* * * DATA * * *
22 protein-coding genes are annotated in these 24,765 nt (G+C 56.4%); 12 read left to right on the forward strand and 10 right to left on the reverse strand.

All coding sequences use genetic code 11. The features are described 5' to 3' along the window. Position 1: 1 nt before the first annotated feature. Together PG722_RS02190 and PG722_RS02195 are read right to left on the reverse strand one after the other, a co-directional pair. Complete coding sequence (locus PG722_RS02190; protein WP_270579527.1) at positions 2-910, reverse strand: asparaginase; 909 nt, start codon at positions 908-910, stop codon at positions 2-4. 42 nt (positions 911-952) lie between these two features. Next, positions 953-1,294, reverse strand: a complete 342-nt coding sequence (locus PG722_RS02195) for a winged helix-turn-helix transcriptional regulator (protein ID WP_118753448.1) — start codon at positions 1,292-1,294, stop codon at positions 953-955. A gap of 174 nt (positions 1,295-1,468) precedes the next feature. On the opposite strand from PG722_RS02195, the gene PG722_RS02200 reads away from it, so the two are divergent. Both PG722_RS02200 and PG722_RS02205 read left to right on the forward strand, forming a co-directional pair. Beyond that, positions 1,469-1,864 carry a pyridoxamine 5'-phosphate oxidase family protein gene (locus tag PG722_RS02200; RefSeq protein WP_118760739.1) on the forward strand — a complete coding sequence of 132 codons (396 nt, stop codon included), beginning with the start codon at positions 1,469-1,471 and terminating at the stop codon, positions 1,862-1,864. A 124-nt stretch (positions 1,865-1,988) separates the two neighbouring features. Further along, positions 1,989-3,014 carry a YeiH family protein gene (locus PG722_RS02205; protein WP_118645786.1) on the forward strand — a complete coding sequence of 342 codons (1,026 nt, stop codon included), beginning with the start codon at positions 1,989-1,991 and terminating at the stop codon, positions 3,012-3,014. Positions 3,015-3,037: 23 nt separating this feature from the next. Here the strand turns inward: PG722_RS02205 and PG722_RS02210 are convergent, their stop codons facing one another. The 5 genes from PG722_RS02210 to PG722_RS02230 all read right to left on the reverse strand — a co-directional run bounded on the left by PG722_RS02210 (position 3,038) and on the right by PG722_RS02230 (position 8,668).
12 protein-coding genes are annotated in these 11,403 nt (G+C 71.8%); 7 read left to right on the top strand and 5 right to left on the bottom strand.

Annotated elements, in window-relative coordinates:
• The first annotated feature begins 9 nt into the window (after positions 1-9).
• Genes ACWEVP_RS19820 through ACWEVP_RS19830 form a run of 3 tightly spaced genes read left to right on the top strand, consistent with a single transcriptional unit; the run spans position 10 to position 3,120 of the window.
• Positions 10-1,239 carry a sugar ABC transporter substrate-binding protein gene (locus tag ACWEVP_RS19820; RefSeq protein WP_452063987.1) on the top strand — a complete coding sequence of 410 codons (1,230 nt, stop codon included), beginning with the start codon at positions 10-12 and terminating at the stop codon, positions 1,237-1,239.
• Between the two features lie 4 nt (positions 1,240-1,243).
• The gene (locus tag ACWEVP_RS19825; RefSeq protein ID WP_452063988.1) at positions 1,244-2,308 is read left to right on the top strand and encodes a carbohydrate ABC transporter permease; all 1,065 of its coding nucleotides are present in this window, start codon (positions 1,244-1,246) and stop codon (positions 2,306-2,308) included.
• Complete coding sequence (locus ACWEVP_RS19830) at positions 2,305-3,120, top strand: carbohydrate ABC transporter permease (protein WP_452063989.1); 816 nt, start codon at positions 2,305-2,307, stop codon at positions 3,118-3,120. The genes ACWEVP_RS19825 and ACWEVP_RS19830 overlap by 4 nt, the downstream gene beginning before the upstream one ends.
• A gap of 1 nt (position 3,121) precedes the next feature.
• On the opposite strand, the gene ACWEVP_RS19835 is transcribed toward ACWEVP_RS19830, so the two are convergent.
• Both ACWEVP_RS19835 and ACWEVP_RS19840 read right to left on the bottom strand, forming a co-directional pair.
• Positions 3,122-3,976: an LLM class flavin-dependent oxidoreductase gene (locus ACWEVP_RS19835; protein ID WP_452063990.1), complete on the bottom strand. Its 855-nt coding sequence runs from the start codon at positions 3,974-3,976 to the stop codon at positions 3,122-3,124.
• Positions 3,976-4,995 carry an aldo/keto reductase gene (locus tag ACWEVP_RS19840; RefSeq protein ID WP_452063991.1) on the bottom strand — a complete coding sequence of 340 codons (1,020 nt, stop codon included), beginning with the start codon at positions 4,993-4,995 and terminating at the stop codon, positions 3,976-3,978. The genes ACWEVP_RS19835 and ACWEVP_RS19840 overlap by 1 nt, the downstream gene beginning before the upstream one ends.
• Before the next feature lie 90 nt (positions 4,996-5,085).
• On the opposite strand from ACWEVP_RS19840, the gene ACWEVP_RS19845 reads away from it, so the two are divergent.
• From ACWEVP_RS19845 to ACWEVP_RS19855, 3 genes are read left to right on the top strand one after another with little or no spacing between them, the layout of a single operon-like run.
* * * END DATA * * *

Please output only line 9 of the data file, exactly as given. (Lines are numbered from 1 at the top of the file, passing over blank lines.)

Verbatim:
• The gene (locus tag ACWEVP_RS19825; RefSeq protein ID WP_452063988.1) at positions 1,244-2,308 is read left to right on the top strand and encodes a carbohydrate ABC transporter permease; all 1,065 of its coding nucleotides are present in this window, start codon (positions 1,244-1,246) and stop codon (positions 2,306-2,308) included.